New Delhi, Nov 5 (EFE).- India will host next week the 3rd Regional Security Dialogue on Afghanistan, involving national security advisers from Russia and Iran, among other countries.
“India will be hosting the Delhi Regional Security Dialogue on Afghanistan on November 10. The meeting will be at the NSA (National Security Advisor) level,” a government official, who asked not to be named, told EFE.
The meeting will be hosted by the Indian National Security Advisor Ajit Doval.
The earlier two meetings in this format were held in Iran in 2018 and 2019. Last year’s meeting, which was due to be held in India, was canceled due to the pandemic.
The forthcoming Regional Security Dialogue in New Delhi “the widespread and growing concern of regional countries about the situation in Afghanistan and their desire to consult and coordinate with each other.”
“There has been an overwhelming response to India’s invitation. Central Asian countries as well as Russia and Iran have confirmed participation,” he said, stressing that it would be the first time that all Central Asian countries would be participating and not just those bordering Afghanistan.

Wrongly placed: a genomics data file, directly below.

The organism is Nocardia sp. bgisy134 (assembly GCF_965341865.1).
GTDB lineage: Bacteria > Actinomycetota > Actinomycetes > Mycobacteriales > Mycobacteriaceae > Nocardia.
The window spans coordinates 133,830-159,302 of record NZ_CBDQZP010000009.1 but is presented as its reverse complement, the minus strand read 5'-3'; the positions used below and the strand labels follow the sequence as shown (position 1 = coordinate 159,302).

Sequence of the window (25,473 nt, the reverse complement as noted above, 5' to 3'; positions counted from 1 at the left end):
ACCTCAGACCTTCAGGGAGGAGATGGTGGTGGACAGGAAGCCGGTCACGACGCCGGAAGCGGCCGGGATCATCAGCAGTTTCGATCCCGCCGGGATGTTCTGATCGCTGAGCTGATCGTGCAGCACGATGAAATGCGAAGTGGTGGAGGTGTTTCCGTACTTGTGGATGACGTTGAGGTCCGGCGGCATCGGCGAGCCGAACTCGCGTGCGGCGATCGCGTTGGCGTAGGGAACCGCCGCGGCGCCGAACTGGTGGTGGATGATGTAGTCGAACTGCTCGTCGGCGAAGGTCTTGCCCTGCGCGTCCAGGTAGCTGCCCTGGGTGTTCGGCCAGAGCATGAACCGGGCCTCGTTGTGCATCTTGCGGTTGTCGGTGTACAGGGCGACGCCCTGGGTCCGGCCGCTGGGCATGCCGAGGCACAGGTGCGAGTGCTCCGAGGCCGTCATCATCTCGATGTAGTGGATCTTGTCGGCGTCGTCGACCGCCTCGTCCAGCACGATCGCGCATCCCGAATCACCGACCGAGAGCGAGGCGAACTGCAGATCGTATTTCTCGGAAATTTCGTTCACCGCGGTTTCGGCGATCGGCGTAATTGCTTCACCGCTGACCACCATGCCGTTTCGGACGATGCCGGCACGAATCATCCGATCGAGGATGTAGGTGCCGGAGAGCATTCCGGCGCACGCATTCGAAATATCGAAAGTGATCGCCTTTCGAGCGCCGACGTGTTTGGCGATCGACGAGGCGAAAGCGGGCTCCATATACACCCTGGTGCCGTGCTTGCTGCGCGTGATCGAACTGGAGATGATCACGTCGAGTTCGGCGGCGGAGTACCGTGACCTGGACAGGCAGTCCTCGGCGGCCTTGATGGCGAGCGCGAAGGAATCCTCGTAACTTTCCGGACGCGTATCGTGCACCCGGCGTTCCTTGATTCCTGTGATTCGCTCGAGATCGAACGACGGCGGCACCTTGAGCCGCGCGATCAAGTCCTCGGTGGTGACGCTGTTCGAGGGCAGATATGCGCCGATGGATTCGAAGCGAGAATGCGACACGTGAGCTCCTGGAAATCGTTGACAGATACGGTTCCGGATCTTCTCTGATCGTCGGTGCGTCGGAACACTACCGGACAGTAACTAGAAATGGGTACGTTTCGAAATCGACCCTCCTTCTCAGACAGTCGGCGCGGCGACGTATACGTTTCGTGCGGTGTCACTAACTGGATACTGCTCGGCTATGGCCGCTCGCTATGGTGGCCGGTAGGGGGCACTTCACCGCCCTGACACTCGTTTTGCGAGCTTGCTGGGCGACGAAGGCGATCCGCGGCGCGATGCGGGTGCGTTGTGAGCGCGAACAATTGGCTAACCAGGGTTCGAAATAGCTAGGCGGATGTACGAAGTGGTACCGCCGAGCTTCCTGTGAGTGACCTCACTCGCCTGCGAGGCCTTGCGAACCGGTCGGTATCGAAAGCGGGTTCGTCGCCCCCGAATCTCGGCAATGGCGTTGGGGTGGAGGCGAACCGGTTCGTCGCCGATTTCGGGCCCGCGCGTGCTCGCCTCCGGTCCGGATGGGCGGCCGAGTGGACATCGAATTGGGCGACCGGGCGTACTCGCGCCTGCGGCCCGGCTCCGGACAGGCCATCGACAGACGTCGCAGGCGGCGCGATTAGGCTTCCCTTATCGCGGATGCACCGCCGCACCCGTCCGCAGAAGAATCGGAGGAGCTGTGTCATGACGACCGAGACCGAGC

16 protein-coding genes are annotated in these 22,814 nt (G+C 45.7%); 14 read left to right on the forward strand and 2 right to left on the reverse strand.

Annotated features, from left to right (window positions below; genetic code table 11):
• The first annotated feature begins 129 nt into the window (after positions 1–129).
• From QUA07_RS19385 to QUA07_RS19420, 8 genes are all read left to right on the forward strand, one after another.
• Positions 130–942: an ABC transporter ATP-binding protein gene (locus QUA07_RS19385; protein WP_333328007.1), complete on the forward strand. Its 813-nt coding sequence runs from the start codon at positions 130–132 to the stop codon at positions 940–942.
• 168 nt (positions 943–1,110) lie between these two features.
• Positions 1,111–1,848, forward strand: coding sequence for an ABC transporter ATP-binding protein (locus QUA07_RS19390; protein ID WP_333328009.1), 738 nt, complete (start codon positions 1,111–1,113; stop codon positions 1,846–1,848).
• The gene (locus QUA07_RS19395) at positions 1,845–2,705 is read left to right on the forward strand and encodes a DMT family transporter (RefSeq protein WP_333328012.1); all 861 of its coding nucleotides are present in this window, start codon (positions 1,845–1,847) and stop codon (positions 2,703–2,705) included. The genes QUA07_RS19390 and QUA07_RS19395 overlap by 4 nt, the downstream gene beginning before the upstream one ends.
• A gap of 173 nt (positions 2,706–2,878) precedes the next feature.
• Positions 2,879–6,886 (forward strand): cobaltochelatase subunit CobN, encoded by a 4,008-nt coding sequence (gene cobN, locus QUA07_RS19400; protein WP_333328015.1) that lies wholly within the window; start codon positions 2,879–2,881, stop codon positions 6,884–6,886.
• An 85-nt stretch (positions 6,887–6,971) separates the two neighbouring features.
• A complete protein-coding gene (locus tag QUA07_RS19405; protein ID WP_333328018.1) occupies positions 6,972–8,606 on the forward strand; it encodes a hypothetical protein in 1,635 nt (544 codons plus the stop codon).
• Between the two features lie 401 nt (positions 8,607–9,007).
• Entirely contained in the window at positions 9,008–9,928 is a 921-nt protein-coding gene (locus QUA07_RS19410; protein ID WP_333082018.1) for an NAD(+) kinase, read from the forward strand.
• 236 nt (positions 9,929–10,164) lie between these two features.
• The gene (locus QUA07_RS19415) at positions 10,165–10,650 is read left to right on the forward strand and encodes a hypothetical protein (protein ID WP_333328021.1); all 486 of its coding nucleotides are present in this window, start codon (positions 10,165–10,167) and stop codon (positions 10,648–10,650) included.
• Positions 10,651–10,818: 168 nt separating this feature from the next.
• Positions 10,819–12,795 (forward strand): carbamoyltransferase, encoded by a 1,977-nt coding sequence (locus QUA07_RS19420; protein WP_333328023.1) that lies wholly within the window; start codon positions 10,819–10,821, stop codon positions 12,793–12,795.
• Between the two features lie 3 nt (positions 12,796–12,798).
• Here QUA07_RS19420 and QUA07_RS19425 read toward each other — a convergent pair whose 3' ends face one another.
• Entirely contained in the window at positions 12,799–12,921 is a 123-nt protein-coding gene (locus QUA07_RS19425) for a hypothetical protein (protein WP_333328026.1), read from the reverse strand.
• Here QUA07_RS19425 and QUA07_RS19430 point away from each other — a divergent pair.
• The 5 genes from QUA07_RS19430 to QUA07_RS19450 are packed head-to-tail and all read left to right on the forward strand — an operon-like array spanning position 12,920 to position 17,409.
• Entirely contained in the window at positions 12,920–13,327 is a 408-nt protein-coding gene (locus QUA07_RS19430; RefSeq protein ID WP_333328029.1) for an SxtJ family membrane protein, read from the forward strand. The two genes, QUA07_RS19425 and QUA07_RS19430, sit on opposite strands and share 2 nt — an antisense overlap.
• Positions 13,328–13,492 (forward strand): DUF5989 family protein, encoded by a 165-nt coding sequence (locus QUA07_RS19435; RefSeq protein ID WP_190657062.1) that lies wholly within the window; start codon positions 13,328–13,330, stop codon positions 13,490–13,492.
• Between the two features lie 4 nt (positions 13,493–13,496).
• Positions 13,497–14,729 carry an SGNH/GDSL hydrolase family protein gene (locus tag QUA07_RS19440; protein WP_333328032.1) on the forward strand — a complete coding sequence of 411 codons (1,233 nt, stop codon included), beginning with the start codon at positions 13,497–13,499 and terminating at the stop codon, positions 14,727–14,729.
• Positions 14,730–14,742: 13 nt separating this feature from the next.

He added that although invitations have also been extended to Pakistan and China – two countries that have several border conflicts with India – “formal responses are awaited. However, Pakistan has indicated through the media that it will not attend.”
“Pakistan’s decision is unfortunate, but not surprising. It reflects its mindset of viewing Afghanistan as its protectorate. Pakistan has not attended the previous meetings of this format,” the official said.
Pakistan’s National Security Advisor Moeed Yusuf said in an interaction with reporters earlier this week that he would not participate in the meeting in New Delhi.
“I will not go, a spoiler can’t be a peacemaker,” he said, referring to India.
The humanitarian crisis in Afghanistan has worsened significantly since the Taliban’s takeover of the country in mid-August, due to a widespread cut in international aid flows, aggravated by natural disasters and years of conflict. EFE